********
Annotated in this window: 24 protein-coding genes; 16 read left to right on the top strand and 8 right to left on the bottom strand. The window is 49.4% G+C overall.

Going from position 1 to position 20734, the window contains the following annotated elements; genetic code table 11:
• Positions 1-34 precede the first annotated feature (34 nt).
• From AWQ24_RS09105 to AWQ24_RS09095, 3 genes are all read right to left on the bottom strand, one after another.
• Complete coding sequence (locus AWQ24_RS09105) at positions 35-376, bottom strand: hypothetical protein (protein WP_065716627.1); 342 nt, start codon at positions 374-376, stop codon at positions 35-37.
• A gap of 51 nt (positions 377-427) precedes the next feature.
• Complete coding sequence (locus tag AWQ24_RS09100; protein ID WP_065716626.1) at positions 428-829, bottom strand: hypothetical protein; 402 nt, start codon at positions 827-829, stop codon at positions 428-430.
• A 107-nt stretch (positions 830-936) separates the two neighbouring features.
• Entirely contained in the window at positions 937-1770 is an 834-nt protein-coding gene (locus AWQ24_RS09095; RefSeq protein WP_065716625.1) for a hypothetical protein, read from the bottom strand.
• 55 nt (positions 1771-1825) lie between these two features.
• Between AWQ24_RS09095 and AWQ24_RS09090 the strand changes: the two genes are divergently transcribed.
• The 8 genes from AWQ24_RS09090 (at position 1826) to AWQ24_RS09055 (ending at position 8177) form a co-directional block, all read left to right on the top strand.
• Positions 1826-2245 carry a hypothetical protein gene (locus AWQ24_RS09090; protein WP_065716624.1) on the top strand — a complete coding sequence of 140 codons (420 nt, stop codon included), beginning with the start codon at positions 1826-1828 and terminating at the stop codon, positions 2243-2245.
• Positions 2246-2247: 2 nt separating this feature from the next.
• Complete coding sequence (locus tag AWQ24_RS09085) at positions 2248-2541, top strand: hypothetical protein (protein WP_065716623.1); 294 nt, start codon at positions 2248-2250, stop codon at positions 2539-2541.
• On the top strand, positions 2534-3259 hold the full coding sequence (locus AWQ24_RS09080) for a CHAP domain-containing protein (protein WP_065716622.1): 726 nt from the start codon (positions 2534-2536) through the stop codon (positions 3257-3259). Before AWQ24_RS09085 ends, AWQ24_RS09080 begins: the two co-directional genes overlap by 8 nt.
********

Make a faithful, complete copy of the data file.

Annotated in this window: 24 protein-coding genes; 16 read left to right on the top strand and 8 right to left on the bottom strand. The window is 49.4% G+C overall.

Going from position 1 to position 20734, the window contains the following annotated elements; genetic code table 11:
• Positions 1-34 precede the first annotated feature (34 nt).
• From AWQ24_RS09105 to AWQ24_RS09095, 3 genes are all read right to left on the bottom strand, one after another.
• Complete coding sequence (locus AWQ24_RS09105) at positions 35-376, bottom strand: hypothetical protein (protein WP_065716627.1); 342 nt, start codon at positions 374-376, stop codon at positions 35-37.
• A gap of 51 nt (positions 377-427) precedes the next feature.
• Complete coding sequence (locus tag AWQ24_RS09100; protein ID WP_065716626.1) at positions 428-829, bottom strand: hypothetical protein; 402 nt, start codon at positions 827-829, stop codon at positions 428-430.
• A 107-nt stretch (positions 830-936) separates the two neighbouring features.
• Entirely contained in the window at positions 937-1770 is an 834-nt protein-coding gene (locus AWQ24_RS09095; RefSeq protein WP_065716625.1) for a hypothetical protein, read from the bottom strand.
• 55 nt (positions 1771-1825) lie between these two features.
• Between AWQ24_RS09095 and AWQ24_RS09090 the strand changes: the two genes are divergently transcribed.
• The 8 genes from AWQ24_RS09090 (at position 1826) to AWQ24_RS09055 (ending at position 8177) form a co-directional block, all read left to right on the top strand.
• Positions 1826-2245 carry a hypothetical protein gene (locus AWQ24_RS09090; protein WP_065716624.1) on the top strand — a complete coding sequence of 140 codons (420 nt, stop codon included), beginning with the start codon at positions 1826-1828 and terminating at the stop codon, positions 2243-2245.
• Positions 2246-2247: 2 nt separating this feature from the next.
• Complete coding sequence (locus tag AWQ24_RS09085) at positions 2248-2541, top strand: hypothetical protein (protein WP_065716623.1); 294 nt, start codon at positions 2248-2250, stop codon at positions 2539-2541.
• On the top strand, positions 2534-3259 hold the full coding sequence (locus AWQ24_RS09080) for a CHAP domain-containing protein (protein WP_065716622.1): 726 nt from the start codon (positions 2534-2536) through the stop codon (positions 3257-3259). Before AWQ24_RS09085 ends, AWQ24_RS09080 begins: the two co-directional genes overlap by 8 nt.